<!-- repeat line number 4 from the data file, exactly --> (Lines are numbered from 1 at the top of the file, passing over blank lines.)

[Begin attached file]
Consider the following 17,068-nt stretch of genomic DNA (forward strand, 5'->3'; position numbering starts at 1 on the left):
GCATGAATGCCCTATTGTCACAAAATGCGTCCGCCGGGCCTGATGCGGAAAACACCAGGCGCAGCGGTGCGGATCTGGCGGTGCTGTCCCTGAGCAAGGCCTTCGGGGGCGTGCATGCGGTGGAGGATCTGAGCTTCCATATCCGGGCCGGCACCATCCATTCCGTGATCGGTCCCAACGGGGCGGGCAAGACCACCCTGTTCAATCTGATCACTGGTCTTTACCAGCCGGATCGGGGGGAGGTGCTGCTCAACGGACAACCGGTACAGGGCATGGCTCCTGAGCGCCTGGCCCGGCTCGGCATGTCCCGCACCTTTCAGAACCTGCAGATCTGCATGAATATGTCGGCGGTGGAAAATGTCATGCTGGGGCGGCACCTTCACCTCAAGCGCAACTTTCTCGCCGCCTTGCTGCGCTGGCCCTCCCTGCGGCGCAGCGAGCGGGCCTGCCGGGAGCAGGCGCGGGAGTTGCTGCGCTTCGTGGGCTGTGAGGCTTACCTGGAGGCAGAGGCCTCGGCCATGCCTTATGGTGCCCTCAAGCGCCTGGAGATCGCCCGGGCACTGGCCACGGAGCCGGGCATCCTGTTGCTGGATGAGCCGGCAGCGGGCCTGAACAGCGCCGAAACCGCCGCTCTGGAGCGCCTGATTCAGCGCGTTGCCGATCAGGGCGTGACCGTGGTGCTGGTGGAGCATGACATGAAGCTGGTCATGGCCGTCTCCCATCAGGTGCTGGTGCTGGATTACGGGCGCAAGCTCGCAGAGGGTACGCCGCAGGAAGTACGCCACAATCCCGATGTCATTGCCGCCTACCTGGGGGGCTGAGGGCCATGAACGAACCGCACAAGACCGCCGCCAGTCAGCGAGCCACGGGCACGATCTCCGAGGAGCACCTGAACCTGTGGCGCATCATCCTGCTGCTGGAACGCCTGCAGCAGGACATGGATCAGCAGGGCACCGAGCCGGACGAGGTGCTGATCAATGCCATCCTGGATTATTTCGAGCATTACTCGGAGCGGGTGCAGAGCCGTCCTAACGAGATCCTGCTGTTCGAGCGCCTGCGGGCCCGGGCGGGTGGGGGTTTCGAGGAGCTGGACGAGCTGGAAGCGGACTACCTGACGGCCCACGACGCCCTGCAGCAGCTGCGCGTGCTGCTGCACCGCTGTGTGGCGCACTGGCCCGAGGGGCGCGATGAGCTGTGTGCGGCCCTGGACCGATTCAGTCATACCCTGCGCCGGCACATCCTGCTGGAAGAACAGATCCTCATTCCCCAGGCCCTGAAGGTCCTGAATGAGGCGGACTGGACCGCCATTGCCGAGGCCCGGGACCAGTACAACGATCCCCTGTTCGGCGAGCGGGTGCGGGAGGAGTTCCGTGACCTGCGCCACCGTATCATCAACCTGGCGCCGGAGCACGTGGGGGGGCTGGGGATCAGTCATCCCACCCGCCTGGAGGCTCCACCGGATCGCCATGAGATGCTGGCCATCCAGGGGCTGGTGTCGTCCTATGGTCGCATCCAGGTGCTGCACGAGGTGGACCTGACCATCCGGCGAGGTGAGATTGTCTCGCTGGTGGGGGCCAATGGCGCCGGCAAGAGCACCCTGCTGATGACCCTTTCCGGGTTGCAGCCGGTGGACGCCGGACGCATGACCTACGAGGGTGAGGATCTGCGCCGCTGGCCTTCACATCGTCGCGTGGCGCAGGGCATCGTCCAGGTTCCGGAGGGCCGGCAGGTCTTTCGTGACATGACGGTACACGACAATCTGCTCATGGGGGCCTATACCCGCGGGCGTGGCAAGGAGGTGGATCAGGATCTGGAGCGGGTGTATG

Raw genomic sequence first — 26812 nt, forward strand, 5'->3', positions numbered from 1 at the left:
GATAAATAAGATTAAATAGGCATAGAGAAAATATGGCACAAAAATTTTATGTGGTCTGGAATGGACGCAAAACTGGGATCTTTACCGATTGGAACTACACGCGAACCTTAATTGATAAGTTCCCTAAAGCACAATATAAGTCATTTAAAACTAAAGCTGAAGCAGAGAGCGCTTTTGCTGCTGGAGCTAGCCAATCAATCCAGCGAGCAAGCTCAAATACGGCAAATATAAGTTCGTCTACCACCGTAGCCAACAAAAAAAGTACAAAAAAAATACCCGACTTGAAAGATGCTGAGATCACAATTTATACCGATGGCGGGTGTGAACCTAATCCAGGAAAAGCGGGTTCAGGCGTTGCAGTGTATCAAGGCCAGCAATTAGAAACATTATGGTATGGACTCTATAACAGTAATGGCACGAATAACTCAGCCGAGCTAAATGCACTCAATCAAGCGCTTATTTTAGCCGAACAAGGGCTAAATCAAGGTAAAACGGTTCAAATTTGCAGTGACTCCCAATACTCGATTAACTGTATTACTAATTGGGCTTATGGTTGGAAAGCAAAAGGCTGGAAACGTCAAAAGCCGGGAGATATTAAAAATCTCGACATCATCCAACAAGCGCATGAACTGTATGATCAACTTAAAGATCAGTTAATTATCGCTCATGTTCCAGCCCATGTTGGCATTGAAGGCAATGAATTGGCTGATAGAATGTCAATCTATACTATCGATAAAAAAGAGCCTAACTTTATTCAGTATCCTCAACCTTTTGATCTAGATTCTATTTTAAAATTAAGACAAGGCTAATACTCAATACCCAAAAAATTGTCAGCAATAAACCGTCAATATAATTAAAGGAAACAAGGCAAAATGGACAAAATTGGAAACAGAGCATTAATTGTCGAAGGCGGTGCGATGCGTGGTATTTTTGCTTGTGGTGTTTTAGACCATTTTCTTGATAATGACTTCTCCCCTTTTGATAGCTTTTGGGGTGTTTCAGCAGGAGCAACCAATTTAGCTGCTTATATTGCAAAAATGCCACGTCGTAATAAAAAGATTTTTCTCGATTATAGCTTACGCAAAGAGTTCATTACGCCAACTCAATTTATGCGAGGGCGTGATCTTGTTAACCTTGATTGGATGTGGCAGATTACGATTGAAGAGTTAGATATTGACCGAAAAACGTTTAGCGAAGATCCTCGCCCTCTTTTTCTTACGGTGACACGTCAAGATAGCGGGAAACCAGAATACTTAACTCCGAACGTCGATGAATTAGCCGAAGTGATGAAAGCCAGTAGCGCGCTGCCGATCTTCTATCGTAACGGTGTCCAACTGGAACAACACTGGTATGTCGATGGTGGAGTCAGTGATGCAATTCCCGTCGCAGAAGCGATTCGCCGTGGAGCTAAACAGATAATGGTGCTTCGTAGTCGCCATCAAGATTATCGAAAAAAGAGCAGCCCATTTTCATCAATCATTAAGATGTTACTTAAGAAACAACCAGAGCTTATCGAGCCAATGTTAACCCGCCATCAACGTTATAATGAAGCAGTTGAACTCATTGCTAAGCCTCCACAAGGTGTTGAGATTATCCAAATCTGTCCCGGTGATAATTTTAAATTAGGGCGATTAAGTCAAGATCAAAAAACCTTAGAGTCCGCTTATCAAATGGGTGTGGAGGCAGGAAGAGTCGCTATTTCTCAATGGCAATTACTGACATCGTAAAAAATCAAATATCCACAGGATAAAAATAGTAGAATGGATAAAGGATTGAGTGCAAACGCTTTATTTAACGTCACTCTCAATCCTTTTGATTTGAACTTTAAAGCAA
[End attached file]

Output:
GATAAATAAGATTAAATAGGCATAGAGAAAATATGGCACAAAAATTTTATGTGGTCTGGAATGGACGCAAAACTGGGATCTTTACCGATTGGAACTACACGCGAACCTTAATTGATAAGTTCCCTAAAGCACAATATAAGTCATTTAAAACTAAAGCTGAAGCAGAGAGCGCTTTTGCTGCTGGAGCTAGCCAATCAATCCAGCGAGCAAGCTCAAATACGGCAAATATAAGTTCGTCTACCACCGTAGCCAACAAAAAAAGTACAAAAAAAATACCCGACTTGAAAGATGCTGAGATCACAATTTATACCGATGGCGGGTGTGAACCTAATCCAGGAAAAGCGGGTTCAGGCGTTGCAGTGTATCAAGGCCAGCAATTAGAAACATTATGGTATGGACTCTATAACAGTAATGGCACGAATAACTCAGCCGAGCTAAATGCACTCAATCAAGCGCTTATTTTAGCCGAACAAGGGCTAAATCAAGGTAAAACGGTTCAAATTTGCAGTGACTCCCAATACTCGATTAACTGTATTACTAATTGGGCTTATGGTTGGAAAGCAAAAGGCTGGAAACGTCAAAAGCCGGGAGATATTAAAAATCTCGACATCATCCAACAAGCGCATGAACTGTATGATCAACTTAAAGATCAGTTAATTATCGCTCATGTTCCAGCCCATGTTGGCATTGAAGGCAATGAATTGGCTGATAGAATGTCAATCTATACTATCGATAAAAAAGAGCCTAACTTTATTCAGTATCCTCAACCTTTTGATCTAGATTCTATTTTAAAATTAAGACAAGGCTAATACTCAATACCCAAAAAATTGTCAGCAATAAACCGTCAATATAATTAAAGGAAACAAGGCAAAATGGACAAAATTGGAAACAGAGCATTAATTGTCGAAGGCGGTGCGATGCGTGGTATTTTTGCTTGTGGTGTTTTAGACCATTTTCTTGATAATGACTTCTCCCCTTTTGATAGCTTTTGGGGTGTTTCAGCAGGAGCAACCAATTTAGCTGCTTATATTGCAAAAATGCCACGTCGTAATAAAAAGATTTTTCTCGATTATAGCTTACGCAAAGAGTTCATTACGCCAACTCAATTTATGCGAGGGCGTGATCTTGTTAACCTTGATTGGATGTGGCAGATTACGATTGAAGAGTTAGATATTGACCGAAAAACGTTTAGCGAAGATCCTCGCCCTCTTTTTCTTACGGTGACACGTCAAGATAGCGGGAAACCAGAATACTTAACTCCGAACGTCGATGAATTAGCCGAAGTGATGAAAGCCAGTAGCGCGCTGCCGATCTTCTATCGTAACGGTGTCCAACTGGAACAACACTGGTATGTCGATGGTGGAGTCAGTGATGCAATTCCCGTCGCAGAAGCGATTCGCCGTGGAGCTAAACAGATAATGGTGCTTCGTAGTCGCCATCAAGATTATCGAAAAAAGAGCAGCCCATTTTCATCAATCATTAAGATGTTACTTAAGAAACAACCAGAGCTTATCGAGCCAATGTTAACCCGCCATCAACGTTATAATGAAGCAGTTGAACTCATTGCTAAGCCTCCACAAGGTGTTGAGATTATCCAAATCTGTCCCGGTGATAATTTTAAATTAGGGCGATTAAGTCAAGATCAAAAAACCTTAGAGTCCGCTTATCAAATGGGTGTGGAGGCAGGAAGAGTCGCTATTTCTCAATGGCAATTACTGACATCGTAAAAAATCAAATATCCACAGGATAAAAATAGTAGAATGGATAAAGGATTGAGTGCAAACGCTTTATTTAACGTCACTCTCAATCCTTTTGATTTGAACTTTAAAGCAA